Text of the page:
This policy is managed by the Pharmacy benefit.
Documentation of the diagnosis including appropriate sleep studies must be submitted with the request.
All other uses of Tasimelteon (Hetlioz™) are considered investigational.
Non-24 hour sleep-wake disorder (also known as “non-24” or “free-running disorder”) is a severe, chronic, circadian sleep rhythm disorder (CSRD) characterized by the inability to entrain (synchronize) the master body clock to the 24-hour day. Patients with non-24 have prolonged periods of misalignment of circadian rhythms, including the timing of melatonin and cortisol secretion and the sleep-wake cycle, which are associated with significant impairments in social and occupational functioning, or marked subjective distress.
Most cases of non-24 occur in blind patients with no perception of light. As a result of light information failing to reach the suprachiasmatic nucleus (SCN) to synchronize the clock to the 24-hour light-dark cycle, the SCN reverts to an endogenous non-24-hour period. As a result, physiologic processes and behavior that are controlled by the circadian system (eg, the timing of melatonin and cortisol production, the core body temperature rhythm, metabolic processes, the sleep-wake cycle, and alertness and performance patterns) becomes desynchronized from the 24-hour day, which has consequences for daily functioning. Most blind individuals can perceive enough light to prevent non-24. Entrainment is a measure of synchronization of an individual’s intrinsic master clock (τ) to the 24-hour day. Most patients with non-24 have intrinsic clocks (τ) longer than 24.0 hours.
Epidemiology and Risk Factors
Most patients with non-24 are totally blind and without light perception. The estimated prevalence of non-24 in the totally blind is approximately 80,000 to 100,000 individuals in the U.S.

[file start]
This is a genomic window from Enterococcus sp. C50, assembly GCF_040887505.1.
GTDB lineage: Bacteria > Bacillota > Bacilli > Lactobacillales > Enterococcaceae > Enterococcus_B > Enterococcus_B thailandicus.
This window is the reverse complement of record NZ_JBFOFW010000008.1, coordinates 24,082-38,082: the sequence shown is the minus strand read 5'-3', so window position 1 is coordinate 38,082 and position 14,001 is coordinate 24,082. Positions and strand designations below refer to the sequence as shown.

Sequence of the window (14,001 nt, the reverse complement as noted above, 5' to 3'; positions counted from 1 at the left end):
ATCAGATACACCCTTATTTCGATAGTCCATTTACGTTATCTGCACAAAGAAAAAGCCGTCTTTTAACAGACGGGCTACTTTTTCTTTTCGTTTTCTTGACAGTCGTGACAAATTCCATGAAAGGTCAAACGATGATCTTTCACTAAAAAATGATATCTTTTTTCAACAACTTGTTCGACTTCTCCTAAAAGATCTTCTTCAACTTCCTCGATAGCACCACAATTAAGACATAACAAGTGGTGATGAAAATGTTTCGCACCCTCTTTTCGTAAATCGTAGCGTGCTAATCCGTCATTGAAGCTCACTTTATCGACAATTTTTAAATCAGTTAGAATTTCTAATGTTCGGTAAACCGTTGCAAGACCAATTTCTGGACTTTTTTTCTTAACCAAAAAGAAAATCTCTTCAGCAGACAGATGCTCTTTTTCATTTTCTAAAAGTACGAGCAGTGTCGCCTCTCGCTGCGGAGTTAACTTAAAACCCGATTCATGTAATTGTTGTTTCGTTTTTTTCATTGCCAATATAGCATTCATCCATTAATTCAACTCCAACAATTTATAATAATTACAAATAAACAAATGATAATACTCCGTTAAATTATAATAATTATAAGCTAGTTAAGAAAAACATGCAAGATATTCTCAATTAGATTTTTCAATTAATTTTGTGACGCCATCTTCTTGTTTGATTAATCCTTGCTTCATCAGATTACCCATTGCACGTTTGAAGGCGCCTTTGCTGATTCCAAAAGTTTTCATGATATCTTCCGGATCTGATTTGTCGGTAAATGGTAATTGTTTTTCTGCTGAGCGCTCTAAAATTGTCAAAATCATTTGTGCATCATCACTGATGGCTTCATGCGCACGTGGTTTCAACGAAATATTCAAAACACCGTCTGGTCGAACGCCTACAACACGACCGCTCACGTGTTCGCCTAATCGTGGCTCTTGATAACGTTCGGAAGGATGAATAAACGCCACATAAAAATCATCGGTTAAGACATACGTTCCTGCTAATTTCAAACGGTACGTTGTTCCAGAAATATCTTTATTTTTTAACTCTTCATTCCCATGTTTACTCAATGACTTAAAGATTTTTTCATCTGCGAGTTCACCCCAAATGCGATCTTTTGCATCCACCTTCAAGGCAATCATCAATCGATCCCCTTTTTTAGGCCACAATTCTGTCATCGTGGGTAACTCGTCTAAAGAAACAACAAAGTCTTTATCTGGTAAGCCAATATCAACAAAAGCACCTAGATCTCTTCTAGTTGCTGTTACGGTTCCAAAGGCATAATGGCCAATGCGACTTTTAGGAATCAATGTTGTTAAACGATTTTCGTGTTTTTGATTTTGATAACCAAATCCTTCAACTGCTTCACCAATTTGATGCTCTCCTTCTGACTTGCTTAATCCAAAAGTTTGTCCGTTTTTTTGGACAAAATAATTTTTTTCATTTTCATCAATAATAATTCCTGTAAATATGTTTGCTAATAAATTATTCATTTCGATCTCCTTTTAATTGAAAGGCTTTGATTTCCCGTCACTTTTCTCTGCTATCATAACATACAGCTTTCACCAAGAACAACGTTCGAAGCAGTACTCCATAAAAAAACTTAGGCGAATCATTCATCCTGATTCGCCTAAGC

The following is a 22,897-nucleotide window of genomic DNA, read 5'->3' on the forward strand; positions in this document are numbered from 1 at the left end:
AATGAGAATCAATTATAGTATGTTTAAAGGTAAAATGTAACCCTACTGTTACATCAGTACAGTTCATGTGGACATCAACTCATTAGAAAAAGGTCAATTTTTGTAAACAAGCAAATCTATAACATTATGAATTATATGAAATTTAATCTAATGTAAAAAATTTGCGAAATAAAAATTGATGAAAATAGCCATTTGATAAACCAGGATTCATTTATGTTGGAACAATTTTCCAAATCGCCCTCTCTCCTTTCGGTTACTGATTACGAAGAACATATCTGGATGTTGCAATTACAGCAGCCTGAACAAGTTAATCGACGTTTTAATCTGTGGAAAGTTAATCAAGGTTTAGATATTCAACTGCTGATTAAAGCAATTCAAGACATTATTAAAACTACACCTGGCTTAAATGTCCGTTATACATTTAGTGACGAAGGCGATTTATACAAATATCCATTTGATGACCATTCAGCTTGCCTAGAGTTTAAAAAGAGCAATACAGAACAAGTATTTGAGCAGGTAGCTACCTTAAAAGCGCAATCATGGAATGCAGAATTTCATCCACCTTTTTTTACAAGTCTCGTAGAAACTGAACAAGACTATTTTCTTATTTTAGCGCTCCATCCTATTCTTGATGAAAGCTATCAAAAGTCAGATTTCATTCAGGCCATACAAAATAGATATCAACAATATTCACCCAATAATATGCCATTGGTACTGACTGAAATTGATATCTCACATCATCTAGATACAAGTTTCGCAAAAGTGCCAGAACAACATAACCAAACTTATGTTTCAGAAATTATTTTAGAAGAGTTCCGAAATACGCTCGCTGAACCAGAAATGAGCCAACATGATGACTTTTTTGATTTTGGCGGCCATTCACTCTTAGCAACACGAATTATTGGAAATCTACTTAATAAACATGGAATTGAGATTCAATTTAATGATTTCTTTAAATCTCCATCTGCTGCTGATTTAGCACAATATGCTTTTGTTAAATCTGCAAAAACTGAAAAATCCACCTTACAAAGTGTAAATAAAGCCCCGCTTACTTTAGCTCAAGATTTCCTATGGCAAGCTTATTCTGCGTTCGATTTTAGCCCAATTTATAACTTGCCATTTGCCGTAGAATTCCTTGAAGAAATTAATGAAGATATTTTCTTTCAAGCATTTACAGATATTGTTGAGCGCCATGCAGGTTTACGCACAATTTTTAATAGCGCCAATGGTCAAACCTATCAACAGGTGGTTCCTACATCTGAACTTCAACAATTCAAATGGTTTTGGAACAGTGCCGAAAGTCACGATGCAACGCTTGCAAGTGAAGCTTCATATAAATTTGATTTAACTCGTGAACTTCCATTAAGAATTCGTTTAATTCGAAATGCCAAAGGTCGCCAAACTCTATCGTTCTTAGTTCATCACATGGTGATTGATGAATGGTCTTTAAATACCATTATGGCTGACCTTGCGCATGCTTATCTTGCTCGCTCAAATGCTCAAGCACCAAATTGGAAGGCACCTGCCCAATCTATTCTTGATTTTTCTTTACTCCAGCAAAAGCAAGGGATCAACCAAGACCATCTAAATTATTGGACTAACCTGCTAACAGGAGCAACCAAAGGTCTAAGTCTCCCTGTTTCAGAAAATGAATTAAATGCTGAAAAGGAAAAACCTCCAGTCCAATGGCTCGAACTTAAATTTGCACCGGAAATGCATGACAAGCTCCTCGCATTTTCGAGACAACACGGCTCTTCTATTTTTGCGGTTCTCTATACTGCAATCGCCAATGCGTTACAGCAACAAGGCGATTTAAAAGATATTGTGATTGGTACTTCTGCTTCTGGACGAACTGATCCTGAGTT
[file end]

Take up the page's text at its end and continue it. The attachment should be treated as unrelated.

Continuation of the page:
Symptoms of non-24 include nighttime sleeplessness and daytime fatigue and sleepiness. Persons with non-24 may have comorbidities of depression or other mood disorders. Patients with non-24 may not experience the same degree of symptom severity.
The International Classification of Sleep Disorders criteria for non-24 (780.55-2) include:
The American Academy for Sleep Medicine CSRD practice parameters recommend (based on consensus) sleep logs to determine sleep patterns and also recommend measurement of circadian phase markers (including the urinary biomarker 6-sulfatoxy-melatonin or aMT6s) to determine the circadian phase (τ) and confirm the diagnosis. Entrainment is a measure of synchronization of an individual’s intrinsic master clock (τ) to the 24-hour day. Entrainment can be measured by 2 distinct circadian rhythms: melatonin, (or aMT6s in urine), and cortisol. For aMT6s measurement, urine is collected every 4 hours (every 8 hours overnight) over a 48-hour period and the acrophase, or peak timing of analyte secretion, determined. Quartile-nighttime Total Sleep Time (LQ-nTST), Upper Quartile-daytime Total Sleep Duration (UQ-dTSD), Midpoint of Sleep Time (MoST), and Clinician Global Impression- Change (CGI-C) assessments. Q-nTST and UQ-dTSD correlate with the most symptomatic phases of circadian cycle (maximum misalignment), reflecting the 25% most symptomatic days of nighttime sleeplessness or daytime sleepiness, respectively. The CGI-C is a 7-point clinician-performed evaluation of global functioning ranging from 1 (very much improved) to 7 (very much worse). Each assessment on the scale is scored as a 1 or 0 depending on whether the prespecified threshold was achieved or not (Table 1). The score for each assessment is summarized with a range of 0 to 4.
There are no other FDA-approved treatments for non-24 in blind individuals without light perception; however, two other pharmacologic treatment options are available: